"Telephone" (CD Single)

Music review by
Stephanie Bruzzese, Common Sense Media
"Telephone" (CD Single) Music Poster Image
Mediocre but mostly OK song with controversial video.

Parents say

age 11+
Based on 12 reviews

Kids say

age 10+
Based on 86 reviews

A lot or a little?

The parents' guide to what's in this music.

Positive Messages

The song's general message -- that a girl's not going to let a guy ruin her good time -- is positive enough, but the message is overshadowed by the massive exposure of the super explicit (and disturbing) video.

Positive Role Models & Representations

Beyonce generally keeps her lyrics and image a bit cleaner than Lady Gaga; that said, the extreme nature of this video doesn't paint either of the singers in a positive light. 

Violence

There's no discussion of violence in the song lyrics, though the video features a mass-murder scene in which an entire diner full of people are poisoned to death. 

Sex

No talk of sex in the song, but the video includes lots of sexual content -- showing Lady Gaga making out with a girl, dancing provocatively, and wearing very little clothing (in one scene, she's draped in nothing but yellow police-tape).

Language

Nothing in the track itself; Gaga uses the f-word in the video.

Consumerism
Drinking, Drugs & Smoking

The song lyrics talk about "sippin' that bub," while the music video features Lady Gaga wearing glasses that are adorned with dozens of cigarettes. 

What parents need to know

Parents need to know that although this song doesn't include a lot of adult content beyond a couple references to drinking, the accompanying video is absolutely off-limits for kids -- featuring barely-there costumes, sex scenes, profanity, substance use, and intense violence.

User Reviews

  • Parents say
  • Kids say
Adult Written byjlai559 March 21, 2010

Catchy and highly danceable song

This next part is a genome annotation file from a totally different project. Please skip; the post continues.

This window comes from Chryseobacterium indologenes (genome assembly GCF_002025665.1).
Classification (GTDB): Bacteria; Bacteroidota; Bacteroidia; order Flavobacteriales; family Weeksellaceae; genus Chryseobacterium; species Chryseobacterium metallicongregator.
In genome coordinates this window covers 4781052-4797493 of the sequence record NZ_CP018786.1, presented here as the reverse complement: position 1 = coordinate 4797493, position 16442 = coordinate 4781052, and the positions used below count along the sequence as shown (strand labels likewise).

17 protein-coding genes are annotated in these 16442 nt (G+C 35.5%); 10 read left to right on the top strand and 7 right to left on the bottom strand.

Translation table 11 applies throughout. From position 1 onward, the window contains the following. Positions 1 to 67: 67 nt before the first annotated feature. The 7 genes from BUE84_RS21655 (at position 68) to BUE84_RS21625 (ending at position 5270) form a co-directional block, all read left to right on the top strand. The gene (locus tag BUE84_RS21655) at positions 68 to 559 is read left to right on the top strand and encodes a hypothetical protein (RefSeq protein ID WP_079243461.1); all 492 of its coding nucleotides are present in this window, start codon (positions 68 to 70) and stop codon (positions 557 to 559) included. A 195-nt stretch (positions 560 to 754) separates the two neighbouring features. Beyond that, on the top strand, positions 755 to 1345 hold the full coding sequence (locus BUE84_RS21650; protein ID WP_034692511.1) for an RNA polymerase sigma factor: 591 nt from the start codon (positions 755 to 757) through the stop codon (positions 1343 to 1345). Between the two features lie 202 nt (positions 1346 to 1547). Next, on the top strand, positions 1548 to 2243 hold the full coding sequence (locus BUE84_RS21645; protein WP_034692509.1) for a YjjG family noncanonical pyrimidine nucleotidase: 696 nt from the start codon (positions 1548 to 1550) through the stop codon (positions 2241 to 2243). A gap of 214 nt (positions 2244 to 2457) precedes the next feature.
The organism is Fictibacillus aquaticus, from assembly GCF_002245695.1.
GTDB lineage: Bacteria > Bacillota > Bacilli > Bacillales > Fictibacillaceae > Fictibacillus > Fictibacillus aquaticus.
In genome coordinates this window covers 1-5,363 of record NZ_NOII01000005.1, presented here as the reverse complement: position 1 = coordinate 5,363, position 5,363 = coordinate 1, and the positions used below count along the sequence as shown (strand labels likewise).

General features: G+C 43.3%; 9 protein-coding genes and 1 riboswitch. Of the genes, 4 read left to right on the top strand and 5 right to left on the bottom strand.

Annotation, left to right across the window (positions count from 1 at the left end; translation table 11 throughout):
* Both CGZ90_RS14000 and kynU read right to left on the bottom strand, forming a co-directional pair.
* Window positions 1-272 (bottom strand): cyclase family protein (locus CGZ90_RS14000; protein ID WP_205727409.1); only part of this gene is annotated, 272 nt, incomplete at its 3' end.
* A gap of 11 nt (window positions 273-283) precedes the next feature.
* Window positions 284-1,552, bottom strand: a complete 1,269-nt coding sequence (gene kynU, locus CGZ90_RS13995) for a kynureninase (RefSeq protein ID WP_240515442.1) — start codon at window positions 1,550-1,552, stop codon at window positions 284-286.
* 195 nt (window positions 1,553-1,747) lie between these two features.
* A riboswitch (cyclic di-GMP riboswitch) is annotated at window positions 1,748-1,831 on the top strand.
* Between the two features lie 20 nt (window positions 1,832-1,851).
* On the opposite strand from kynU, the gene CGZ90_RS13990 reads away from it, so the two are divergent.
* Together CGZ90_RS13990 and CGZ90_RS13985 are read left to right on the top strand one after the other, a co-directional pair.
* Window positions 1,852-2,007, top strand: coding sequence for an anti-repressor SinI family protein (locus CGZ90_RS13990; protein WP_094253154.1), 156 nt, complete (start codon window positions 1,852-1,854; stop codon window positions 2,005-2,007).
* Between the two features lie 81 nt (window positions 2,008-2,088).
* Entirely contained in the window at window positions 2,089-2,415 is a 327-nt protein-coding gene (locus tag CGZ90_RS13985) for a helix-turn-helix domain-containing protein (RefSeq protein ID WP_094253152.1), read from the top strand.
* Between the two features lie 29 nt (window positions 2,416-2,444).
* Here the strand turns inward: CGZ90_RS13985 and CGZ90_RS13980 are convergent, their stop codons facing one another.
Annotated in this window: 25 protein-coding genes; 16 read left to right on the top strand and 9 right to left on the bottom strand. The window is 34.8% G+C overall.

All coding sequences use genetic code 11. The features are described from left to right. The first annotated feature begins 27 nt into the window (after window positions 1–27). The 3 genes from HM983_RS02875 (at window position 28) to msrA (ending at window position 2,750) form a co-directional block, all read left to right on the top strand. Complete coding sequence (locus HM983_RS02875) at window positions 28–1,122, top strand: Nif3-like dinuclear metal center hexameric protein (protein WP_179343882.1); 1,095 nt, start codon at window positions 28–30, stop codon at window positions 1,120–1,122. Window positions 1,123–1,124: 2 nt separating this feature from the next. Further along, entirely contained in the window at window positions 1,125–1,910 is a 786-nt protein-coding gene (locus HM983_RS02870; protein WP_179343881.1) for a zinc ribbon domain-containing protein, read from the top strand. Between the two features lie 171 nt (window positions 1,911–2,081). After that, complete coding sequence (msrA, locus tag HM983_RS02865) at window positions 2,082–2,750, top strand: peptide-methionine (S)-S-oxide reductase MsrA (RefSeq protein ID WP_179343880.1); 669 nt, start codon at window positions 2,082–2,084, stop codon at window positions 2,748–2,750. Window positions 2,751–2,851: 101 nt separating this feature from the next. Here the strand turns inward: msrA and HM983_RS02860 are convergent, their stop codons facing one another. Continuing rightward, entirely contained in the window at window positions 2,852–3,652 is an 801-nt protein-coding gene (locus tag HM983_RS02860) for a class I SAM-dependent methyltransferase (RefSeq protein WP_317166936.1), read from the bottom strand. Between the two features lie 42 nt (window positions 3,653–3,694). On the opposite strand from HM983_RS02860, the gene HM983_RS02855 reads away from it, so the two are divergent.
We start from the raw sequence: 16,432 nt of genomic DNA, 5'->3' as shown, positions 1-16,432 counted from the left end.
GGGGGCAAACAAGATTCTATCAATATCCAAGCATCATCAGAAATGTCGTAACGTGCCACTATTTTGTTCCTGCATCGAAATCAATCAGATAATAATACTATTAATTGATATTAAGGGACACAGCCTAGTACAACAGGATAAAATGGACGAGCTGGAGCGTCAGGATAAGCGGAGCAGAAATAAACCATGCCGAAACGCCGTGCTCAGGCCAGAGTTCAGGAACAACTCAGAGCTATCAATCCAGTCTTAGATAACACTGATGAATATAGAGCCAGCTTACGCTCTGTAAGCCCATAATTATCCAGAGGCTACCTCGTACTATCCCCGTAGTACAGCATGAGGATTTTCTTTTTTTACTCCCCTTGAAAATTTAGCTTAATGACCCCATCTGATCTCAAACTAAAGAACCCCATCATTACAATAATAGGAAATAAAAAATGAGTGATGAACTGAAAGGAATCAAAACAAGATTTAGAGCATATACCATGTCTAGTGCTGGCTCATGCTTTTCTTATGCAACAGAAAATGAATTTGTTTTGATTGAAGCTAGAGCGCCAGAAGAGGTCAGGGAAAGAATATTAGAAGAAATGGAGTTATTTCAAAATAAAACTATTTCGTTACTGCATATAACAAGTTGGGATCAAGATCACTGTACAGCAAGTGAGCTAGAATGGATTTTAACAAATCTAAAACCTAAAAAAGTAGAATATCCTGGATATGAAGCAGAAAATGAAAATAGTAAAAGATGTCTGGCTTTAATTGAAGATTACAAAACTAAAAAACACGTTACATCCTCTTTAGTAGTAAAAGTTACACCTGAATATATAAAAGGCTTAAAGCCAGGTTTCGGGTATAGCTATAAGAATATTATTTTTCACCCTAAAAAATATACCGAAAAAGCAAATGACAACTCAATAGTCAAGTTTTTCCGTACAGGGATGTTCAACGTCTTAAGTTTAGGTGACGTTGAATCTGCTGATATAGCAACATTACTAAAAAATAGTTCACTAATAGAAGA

I think this review is blinded by its infamous music video. If this were a review for said video, I wold agree 100%: it is not appropiate for those under 17. Ho... Continue reading
Adult Written byAbigail1975000 July 14, 2012

The Song, not the video Common Sense FAILED

There is nothing bad about the song other than light alcohol references I can not text you with a drink in my hand, eh? & sipping that bubb
Teen, 16 years old Written byrebma97 March 17, 2014

Repetitive but catchy

I've got some mixed feelings on this song. The repetitiveness gets annoying at times, as does the sound effects of the telephone, but at the same time it... Continue reading
Teen, 15 years old Written byCooltiger37 August 23, 2018

Catchy Lady Gaga song is fine for kids; avoid graphic video

For the record, I haven't actually seen the video (which is probably a good thing), but I've read about it, and yes, I do agree that it's NOT for... Continue reading

What's the story?

TELEPHONE is the latest single off The Fame: Monster, Lady Gaga's most recent album. Featuring guest vocals from another mega-huge singing star, Beyonce, the song itself is pretty tame -- describing a girl who doesn't want to be bothered by phone calls from a guy while she's having a good time dancing at a club. Aside from a couple references to drinking champagne, the tune is free of explicit content; however, the new video for the song is another matter entirely. You name the mature content, the video has it: sex (two female prison inmates make out, lots of extremely skimpy costumes), violence (dozens of diner patrons are mass murdered by poison), substance use (Gaga wears sunglasses adorned with dozens of lit cigarettes), and more. It even features Gaga and Beyonce driving around in the same yellow truck (which sports the words "P---y Wagon" on the outside) that Uma Thurman drove in the exceptionally violent movie Kill Bill. Absolutely nothing about this video is OK for kids.

Is it any good?

From a purely musical perspective, "Telephone" is a four on the 1-10 scale of Lady Gaga's music. It follows Gaga's typical formula: a danceable pop hook backed by her respectably strong vocals. Even with the addition of Beyonce's killer pipes, though, the track doesn't stand out against the growing list of Gaga's similar-sounding songs. 

Talk to your kids about ...

  • Families can talk about why Lady Gaga would make such a shocking video for a song that's fairly tame. What might have motivated Lady Gaga to produce the video? Does she cross the line between creativity and just plain nonsense?

  • Though Beyonce's music and image have an implied sexuality, they're nowhere near as extreme as Lady Gaga's. Is Beyonce hurting her career by appearing in such an extreme video and associating herself with Lady Gaga?

Music details

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